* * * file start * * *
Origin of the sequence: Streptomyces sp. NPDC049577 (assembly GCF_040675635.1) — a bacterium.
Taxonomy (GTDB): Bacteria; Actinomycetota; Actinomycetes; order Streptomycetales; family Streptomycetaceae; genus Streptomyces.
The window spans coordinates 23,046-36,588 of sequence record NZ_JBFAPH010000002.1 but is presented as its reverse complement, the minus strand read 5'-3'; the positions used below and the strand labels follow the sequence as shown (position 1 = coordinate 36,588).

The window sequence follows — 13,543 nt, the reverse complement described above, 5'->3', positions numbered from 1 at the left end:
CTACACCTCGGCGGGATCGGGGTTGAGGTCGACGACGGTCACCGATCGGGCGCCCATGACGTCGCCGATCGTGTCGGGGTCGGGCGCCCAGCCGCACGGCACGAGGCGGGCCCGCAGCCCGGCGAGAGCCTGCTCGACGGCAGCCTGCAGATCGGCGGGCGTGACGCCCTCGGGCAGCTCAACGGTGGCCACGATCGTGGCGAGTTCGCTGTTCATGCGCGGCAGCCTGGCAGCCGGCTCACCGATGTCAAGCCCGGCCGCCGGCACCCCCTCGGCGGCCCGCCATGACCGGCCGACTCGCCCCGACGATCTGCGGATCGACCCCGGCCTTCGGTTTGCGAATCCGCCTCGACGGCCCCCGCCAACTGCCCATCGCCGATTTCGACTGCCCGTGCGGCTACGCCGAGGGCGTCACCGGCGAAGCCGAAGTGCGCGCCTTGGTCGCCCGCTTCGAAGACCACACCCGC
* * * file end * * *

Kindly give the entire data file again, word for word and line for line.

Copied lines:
Origin of the sequence: Streptomyces sp. NPDC049577 (assembly GCF_040675635.1) — a bacterium.
Taxonomy (GTDB): Bacteria; Actinomycetota; Actinomycetes; order Streptomycetales; family Streptomycetaceae; genus Streptomyces.
The window spans coordinates 23,046-36,588 of sequence record NZ_JBFAPH010000002.1 but is presented as its reverse complement, the minus strand read 5'-3'; the positions used below and the strand labels follow the sequence as shown (position 1 = coordinate 36,588).

The window sequence follows — 13,543 nt, the reverse complement described above, 5'->3', positions numbered from 1 at the left end:
CTACACCTCGGCGGGATCGGGGTTGAGGTCGACGACGGTCACCGATCGGGCGCCCATGACGTCGCCGATCGTGTCGGGGTCGGGCGCCCAGCCGCACGGCACGAGGCGGGCCCGCAGCCCGGCGAGAGCCTGCTCGACGGCAGCCTGCAGATCGGCGGGCGTGACGCCCTCGGGCAGCTCAACGGTGGCCACGATCGTGGCGAGTTCGCTGTTCATGCGCGGCAGCCTGGCAGCCGGCTCACCGATGTCAAGCCCGGCCGCCGGCACCCCCTCGGCGGCCCGCCATGACCGGCCGACTCGCCCCGACGATCTGCGGATCGACCCCGGCCTTCGGTTTGCGAATCCGCCTCGACGGCCCCCGCCAACTGCCCATCGCCGATTTCGACTGCCCGTGCGGCTACGCCGAGGGCGTCACCGGCGAAGCCGAAGTGCGCGCCTTGGTCGCCCGCTTCGAAGACCACACCCGC